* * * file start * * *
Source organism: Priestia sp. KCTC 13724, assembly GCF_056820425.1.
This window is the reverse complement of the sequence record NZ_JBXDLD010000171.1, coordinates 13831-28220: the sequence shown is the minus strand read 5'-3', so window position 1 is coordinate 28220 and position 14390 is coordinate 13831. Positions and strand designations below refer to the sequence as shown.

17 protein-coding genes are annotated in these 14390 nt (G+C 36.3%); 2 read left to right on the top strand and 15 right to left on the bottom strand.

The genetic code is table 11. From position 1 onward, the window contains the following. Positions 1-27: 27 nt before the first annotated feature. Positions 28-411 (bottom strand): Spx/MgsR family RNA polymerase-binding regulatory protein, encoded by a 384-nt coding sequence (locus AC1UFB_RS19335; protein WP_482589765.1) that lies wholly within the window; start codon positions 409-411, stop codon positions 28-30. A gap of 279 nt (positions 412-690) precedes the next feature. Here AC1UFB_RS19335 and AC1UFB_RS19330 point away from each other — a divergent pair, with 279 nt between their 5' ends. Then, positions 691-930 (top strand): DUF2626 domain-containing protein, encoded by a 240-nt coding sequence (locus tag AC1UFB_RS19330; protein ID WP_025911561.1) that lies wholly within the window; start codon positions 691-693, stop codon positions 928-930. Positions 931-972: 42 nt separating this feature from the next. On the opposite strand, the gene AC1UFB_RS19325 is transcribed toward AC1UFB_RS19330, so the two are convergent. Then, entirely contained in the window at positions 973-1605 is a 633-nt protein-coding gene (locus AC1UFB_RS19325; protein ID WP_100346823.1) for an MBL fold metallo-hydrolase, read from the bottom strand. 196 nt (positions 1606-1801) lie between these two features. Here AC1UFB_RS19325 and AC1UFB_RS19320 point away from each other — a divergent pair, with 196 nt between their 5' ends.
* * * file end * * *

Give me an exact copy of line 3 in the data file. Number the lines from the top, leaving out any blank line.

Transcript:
17 protein-coding genes are annotated in these 14390 nt (G+C 36.3%); 2 read left to right on the top strand and 15 right to left on the bottom strand.